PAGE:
Many musicians today are pondering how they as artists can respond to injustice and violence in the world. Does the very act of creating beauty somehow counteract the destructive effects experienced by those who suffer? Or is it possible for a work of art to actively promote healing and restoration while still remaining a work of art rather than a statement of political activism? And is it possible for musicians to support this work of reconciliation in their music if they have to identify with the perpetrators of the injustice? Greek-Canadian composer Christos Hatzis engages compassionately and provocatively with these questions in his haunting ballet, Going Home Star.
(A brief video trailer for the ballet is included above, as an example of the staged production. The complete soundtrack has been released on the Centrediscs label and is available through streaming sites such as Naxos Music Library and YouTube.)
Going Home Star was commissioned by the Royal Winnipeg Ballet under the auspices of the Truth and Reconciliation Commission. The Canadian government and First Nations (the accepted Canadian term equivalent to “Native American” in the US) leaders agreed to set up the commission to document the abuses of First Nations peoples under the country’s residential school system. For much of the 19th and 20th centuries, all aboriginal and Inuit children were required to attend church-run, government-funded boarding schools intended to assimilate them into Western culture, language, and religion. Aside from the alienation and emotional trauma inflicted on families as a result of this forced separation, in many cases children at the schools were physically or sexually abused by the clergy who were supposedly teaching them. Prior to coming across Hatzis’ ballet, I had been completely unaware of this dark chapter in the history of my northern neighbors. Hearing and reading the story made me not only want to know more about it, but to care more too.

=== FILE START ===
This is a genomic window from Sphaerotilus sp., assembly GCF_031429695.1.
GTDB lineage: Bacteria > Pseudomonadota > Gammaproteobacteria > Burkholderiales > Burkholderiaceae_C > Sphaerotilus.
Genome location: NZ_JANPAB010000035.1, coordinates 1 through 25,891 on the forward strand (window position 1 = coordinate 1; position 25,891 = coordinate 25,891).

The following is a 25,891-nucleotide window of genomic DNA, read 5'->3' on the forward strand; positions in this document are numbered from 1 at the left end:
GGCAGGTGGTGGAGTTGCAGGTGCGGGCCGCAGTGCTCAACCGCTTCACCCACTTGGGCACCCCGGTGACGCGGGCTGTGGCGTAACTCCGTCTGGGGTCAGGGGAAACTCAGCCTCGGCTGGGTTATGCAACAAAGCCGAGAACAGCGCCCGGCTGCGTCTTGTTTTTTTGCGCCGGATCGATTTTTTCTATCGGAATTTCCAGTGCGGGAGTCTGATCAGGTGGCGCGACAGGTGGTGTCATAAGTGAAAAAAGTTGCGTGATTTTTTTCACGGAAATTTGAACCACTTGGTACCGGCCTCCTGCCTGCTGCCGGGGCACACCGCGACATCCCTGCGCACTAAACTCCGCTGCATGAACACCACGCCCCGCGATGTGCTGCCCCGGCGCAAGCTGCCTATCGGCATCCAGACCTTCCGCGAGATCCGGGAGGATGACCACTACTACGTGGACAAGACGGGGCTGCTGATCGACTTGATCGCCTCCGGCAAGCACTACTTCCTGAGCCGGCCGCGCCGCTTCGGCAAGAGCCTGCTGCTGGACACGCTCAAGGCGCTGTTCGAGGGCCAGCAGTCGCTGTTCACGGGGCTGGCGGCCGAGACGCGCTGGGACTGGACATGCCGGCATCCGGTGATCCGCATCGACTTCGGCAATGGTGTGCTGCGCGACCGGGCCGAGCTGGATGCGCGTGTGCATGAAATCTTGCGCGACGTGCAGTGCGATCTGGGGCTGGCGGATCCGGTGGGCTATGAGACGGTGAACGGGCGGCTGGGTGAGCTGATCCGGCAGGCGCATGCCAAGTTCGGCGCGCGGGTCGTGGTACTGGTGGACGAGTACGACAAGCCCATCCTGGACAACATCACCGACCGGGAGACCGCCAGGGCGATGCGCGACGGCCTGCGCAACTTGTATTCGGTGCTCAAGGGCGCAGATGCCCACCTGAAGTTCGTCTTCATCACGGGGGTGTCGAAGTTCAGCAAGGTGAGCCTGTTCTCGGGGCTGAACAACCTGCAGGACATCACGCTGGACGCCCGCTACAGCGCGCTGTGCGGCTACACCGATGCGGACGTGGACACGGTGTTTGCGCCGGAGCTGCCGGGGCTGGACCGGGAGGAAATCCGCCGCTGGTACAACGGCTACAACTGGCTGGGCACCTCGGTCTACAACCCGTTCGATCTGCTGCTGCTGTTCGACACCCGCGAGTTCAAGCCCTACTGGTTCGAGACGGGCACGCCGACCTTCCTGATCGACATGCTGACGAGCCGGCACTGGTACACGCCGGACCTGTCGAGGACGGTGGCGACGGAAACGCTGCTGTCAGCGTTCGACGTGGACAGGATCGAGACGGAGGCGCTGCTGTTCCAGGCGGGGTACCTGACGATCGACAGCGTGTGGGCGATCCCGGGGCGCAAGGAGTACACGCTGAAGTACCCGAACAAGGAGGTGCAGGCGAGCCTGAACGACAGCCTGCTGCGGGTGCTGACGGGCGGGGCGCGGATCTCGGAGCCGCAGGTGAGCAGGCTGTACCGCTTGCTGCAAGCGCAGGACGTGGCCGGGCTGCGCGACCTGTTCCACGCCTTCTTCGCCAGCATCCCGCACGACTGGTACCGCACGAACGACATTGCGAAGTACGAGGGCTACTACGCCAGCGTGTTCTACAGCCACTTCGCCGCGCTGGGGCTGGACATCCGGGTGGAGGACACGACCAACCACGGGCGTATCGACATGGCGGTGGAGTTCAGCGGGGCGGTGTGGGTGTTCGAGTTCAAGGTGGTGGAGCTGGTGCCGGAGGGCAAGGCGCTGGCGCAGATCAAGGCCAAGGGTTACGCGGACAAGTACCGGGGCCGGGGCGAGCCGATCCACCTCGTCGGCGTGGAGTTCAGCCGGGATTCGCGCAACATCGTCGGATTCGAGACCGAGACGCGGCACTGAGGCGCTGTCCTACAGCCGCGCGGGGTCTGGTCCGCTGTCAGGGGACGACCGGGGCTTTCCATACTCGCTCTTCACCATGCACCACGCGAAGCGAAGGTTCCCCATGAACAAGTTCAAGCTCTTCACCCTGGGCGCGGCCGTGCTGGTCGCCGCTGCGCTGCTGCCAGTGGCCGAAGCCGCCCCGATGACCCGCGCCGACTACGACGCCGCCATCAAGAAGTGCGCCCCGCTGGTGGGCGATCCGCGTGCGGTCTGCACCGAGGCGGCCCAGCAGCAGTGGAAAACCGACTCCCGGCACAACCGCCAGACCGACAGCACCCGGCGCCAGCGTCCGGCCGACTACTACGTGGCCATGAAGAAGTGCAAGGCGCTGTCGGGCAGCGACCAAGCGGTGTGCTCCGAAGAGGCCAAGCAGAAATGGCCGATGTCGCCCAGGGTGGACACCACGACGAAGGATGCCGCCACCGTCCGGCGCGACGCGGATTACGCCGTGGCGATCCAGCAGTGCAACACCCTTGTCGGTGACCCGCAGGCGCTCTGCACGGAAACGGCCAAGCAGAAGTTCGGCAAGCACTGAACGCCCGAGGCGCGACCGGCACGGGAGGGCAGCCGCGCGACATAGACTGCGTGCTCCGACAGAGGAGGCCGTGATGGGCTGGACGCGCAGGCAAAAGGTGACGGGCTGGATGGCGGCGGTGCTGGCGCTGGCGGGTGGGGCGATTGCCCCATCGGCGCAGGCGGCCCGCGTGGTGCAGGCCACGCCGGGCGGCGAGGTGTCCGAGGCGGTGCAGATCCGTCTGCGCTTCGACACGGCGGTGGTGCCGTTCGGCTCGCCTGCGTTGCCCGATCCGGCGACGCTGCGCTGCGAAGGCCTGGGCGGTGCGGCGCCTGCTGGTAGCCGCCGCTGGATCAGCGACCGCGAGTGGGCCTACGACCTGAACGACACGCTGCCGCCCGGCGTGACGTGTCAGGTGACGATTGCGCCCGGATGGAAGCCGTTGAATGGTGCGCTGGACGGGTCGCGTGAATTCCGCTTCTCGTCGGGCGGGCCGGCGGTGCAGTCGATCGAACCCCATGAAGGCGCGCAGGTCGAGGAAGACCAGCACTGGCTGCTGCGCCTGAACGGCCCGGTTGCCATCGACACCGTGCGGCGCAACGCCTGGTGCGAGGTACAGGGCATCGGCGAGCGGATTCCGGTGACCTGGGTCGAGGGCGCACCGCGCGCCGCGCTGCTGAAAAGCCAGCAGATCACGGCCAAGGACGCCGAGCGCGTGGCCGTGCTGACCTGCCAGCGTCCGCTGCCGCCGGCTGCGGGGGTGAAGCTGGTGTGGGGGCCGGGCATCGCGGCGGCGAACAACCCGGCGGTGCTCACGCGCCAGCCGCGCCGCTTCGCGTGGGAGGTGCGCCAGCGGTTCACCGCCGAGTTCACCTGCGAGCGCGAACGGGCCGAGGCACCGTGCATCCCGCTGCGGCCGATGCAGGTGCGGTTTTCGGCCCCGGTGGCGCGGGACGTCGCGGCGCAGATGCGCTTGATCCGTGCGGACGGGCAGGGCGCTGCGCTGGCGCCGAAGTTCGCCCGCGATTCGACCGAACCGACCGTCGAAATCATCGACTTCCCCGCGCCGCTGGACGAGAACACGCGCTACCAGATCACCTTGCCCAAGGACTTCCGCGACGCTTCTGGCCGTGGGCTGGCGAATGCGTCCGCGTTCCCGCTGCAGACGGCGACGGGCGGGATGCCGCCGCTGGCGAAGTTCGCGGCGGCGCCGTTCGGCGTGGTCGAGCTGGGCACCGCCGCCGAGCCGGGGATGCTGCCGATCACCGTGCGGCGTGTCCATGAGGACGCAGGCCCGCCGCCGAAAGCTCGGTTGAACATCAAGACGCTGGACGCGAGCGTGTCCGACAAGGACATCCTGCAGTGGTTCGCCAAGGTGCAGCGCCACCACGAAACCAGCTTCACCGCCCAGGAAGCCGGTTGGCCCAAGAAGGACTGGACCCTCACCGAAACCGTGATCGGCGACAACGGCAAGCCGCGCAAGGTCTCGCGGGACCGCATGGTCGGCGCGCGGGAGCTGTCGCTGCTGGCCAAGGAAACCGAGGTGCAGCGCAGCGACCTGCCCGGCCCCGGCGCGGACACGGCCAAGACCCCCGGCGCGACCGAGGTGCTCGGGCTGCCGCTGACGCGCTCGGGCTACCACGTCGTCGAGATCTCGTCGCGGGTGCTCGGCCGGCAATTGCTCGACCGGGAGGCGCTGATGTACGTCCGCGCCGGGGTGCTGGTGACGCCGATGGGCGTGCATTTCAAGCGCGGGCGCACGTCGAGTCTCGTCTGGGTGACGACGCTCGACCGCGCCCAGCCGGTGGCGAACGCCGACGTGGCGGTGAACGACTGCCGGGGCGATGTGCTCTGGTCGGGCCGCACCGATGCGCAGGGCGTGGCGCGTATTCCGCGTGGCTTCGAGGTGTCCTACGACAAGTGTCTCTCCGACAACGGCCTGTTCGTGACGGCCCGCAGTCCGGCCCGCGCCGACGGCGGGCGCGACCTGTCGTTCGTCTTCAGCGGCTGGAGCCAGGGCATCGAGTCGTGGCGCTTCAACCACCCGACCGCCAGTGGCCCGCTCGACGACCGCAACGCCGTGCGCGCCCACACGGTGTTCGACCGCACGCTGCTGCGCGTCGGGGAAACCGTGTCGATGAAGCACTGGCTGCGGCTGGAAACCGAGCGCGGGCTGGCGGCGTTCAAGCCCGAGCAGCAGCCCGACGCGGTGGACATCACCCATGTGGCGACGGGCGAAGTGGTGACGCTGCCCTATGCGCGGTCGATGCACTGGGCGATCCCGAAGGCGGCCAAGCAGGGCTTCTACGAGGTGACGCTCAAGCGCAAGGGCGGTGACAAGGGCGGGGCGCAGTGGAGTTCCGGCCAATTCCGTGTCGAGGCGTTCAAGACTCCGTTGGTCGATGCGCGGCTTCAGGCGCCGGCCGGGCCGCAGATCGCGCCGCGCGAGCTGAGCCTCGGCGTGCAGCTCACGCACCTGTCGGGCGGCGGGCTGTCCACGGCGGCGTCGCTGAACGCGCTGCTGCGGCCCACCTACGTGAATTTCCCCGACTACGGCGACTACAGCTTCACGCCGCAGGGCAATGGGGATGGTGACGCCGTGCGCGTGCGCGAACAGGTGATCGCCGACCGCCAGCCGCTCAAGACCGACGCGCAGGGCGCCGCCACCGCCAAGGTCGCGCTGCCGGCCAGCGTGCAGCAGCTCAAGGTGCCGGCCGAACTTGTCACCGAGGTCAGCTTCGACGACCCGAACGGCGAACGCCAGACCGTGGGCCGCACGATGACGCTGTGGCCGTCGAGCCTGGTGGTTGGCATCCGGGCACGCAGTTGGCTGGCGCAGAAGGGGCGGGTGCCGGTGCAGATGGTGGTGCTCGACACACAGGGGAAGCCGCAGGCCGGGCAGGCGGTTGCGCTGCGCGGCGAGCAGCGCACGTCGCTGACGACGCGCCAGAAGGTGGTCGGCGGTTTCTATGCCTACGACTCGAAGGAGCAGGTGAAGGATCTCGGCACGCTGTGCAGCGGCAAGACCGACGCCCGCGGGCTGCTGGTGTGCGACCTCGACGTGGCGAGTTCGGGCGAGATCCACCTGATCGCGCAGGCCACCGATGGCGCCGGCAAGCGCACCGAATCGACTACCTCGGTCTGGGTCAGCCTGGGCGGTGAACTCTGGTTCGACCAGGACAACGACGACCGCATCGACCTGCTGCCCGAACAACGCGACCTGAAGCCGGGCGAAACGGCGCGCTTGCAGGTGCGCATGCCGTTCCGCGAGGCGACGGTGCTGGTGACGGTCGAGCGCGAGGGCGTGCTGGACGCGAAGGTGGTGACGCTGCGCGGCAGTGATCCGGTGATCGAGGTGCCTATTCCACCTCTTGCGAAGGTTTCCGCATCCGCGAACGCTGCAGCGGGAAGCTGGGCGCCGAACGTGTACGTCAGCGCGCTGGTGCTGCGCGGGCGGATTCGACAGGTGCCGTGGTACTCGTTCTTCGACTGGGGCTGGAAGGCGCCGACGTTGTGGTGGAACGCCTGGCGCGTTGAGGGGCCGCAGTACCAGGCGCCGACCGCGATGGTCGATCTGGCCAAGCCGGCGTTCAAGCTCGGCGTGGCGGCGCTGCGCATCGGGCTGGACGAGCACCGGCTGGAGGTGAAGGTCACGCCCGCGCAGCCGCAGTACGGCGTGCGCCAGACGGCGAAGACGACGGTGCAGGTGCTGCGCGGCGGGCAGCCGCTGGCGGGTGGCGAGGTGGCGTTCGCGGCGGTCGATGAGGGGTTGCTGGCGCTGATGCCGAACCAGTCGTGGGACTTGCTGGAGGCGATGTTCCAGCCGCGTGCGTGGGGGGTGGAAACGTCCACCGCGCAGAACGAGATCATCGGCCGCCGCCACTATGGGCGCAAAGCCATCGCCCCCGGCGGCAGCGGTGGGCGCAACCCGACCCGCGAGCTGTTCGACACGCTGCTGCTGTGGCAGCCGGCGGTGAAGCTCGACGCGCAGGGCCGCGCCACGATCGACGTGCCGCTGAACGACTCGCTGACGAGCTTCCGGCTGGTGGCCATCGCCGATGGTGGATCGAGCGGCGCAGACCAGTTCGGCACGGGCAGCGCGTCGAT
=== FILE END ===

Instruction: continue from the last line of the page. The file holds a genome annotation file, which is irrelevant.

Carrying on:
And the story of the ballet does in fact draw audiences to care about the atrocities of the residential schools by presenting two individuals who have been wounded by it. Annie and Gordon, two young First Nations people, are struggling to find their way in urban Canada after going through the residential school system as children. While Annie works in a hair salon by day and escapes to partying and drugs at night, Gordon lives as a homeless person on the streets. As Hatzis describes it, Annie is “trying to make it in the white world… It is only as she’s failing in that kind of life because she’s being discriminated [against] that she realizes she’s not who she’s trying to be, and she begins to discover all her own hurts hiding all along inside her from the residential school experience.” After Annie and Gordon meet and fall in love, they begin the painful process of confronting, even reliving, the memories of their past in order to reclaim their cultural and personal identity and work towards some measure of healing.